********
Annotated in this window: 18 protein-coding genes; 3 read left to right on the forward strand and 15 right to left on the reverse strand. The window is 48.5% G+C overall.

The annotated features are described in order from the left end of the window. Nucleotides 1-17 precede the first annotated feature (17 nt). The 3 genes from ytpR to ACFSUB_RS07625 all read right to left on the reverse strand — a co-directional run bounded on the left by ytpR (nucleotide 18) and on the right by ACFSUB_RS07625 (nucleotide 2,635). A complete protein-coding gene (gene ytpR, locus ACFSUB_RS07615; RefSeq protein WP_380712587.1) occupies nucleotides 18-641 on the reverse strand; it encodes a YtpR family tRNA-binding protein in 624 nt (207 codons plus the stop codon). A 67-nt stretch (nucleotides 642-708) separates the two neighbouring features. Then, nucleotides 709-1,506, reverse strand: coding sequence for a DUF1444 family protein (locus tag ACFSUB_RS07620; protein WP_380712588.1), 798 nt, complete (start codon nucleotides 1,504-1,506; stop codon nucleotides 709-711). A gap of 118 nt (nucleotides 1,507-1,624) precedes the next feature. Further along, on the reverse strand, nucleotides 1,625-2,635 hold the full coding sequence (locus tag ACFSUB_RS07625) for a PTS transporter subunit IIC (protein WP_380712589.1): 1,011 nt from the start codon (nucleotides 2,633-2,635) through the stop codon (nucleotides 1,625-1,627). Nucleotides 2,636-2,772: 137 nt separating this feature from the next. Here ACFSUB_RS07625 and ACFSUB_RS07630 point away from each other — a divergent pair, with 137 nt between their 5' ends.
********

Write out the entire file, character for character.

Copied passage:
Annotated in this window: 18 protein-coding genes; 3 read left to right on the forward strand and 15 right to left on the reverse strand. The window is 48.5% G+C overall.

The annotated features are described in order from the left end of the window. Nucleotides 1-17 precede the first annotated feature (17 nt). The 3 genes from ytpR to ACFSUB_RS07625 all read right to left on the reverse strand — a co-directional run bounded on the left by ytpR (nucleotide 18) and on the right by ACFSUB_RS07625 (nucleotide 2,635). A complete protein-coding gene (gene ytpR, locus ACFSUB_RS07615; RefSeq protein WP_380712587.1) occupies nucleotides 18-641 on the reverse strand; it encodes a YtpR family tRNA-binding protein in 624 nt (207 codons plus the stop codon). A 67-nt stretch (nucleotides 642-708) separates the two neighbouring features. Then, nucleotides 709-1,506, reverse strand: coding sequence for a DUF1444 family protein (locus tag ACFSUB_RS07620; protein WP_380712588.1), 798 nt, complete (start codon nucleotides 1,504-1,506; stop codon nucleotides 709-711). A gap of 118 nt (nucleotides 1,507-1,624) precedes the next feature. Further along, on the reverse strand, nucleotides 1,625-2,635 hold the full coding sequence (locus tag ACFSUB_RS07625) for a PTS transporter subunit IIC (protein WP_380712589.1): 1,011 nt from the start codon (nucleotides 2,633-2,635) through the stop codon (nucleotides 1,625-1,627). Nucleotides 2,636-2,772: 137 nt separating this feature from the next. Here ACFSUB_RS07625 and ACFSUB_RS07630 point away from each other — a divergent pair, with 137 nt between their 5' ends.